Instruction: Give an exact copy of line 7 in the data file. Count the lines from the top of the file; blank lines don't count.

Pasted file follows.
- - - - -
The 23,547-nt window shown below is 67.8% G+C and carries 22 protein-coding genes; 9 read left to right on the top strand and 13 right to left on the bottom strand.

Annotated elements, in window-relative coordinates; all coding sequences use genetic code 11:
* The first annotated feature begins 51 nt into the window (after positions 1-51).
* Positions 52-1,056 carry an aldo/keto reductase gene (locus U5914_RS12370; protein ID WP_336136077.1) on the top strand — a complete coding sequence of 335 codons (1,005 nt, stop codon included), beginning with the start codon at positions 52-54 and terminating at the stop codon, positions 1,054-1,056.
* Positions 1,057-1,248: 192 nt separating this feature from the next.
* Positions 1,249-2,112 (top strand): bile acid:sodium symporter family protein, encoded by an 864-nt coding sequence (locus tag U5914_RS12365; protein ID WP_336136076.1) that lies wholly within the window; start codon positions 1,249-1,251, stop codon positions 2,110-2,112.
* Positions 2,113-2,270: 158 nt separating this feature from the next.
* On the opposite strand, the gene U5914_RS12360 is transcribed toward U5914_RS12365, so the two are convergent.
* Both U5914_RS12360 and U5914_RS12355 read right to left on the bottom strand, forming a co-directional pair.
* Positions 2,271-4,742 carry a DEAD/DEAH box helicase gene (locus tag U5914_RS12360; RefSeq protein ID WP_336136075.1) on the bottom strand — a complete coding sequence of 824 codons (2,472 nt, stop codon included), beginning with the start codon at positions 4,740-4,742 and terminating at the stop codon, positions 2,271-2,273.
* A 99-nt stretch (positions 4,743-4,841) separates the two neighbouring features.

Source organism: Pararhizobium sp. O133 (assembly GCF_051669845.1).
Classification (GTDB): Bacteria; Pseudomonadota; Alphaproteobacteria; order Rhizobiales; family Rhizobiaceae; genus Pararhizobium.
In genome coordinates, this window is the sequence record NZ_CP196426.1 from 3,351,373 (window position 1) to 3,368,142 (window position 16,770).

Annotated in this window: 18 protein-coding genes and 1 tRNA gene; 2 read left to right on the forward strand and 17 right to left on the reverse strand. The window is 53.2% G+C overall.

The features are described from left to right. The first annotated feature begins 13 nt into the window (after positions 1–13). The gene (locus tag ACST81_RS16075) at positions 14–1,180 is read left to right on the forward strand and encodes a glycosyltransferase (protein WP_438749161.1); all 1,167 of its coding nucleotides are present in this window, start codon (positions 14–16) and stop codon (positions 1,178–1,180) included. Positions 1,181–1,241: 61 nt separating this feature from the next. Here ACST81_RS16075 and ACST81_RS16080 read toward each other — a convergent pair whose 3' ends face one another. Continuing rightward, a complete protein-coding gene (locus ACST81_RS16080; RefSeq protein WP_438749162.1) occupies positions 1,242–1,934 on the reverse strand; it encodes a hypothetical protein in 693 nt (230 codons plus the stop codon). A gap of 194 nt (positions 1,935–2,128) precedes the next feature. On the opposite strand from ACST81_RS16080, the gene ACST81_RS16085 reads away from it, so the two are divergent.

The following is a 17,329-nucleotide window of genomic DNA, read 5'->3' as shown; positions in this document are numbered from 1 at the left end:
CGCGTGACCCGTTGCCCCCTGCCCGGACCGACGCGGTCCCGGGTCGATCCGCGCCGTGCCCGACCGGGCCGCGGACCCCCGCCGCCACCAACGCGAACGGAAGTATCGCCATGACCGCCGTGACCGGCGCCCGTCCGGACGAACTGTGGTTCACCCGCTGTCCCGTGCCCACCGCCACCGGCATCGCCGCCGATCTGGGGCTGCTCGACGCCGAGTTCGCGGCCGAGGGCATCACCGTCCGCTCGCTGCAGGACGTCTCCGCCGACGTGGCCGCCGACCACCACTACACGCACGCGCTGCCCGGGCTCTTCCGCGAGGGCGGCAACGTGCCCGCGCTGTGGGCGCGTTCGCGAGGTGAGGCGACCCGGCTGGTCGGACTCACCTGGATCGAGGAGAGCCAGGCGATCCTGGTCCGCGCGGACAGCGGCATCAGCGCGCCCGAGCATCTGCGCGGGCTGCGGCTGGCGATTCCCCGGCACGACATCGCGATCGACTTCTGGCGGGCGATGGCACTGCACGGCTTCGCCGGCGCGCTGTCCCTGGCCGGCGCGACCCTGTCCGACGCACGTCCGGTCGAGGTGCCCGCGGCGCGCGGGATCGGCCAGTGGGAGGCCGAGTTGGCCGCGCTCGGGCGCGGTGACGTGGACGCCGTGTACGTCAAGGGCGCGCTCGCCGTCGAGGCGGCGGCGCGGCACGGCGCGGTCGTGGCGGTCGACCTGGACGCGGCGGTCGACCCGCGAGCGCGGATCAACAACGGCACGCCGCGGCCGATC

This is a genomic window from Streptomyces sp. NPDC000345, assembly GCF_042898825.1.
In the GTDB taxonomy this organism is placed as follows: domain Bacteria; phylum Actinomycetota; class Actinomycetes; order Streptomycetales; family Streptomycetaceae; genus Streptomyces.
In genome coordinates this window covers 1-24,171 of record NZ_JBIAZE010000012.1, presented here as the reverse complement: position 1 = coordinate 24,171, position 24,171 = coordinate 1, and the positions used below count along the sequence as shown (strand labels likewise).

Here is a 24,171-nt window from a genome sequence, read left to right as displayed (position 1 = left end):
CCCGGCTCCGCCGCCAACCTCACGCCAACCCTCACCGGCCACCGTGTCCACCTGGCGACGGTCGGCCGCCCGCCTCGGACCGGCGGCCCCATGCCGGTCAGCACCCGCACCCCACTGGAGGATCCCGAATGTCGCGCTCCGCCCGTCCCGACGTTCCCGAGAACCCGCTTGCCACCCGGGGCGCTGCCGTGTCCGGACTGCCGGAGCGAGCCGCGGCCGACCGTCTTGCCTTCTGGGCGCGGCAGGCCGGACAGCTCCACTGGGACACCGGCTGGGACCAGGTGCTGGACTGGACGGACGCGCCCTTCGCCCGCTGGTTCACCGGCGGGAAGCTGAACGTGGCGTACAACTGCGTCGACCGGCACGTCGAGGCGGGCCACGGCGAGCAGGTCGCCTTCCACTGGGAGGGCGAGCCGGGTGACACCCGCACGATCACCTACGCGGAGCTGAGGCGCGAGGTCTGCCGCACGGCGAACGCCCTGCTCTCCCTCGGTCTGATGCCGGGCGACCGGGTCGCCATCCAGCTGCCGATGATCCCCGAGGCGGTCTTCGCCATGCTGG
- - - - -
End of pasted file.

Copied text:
* Positions 2,113-2,270: 158 nt separating this feature from the next.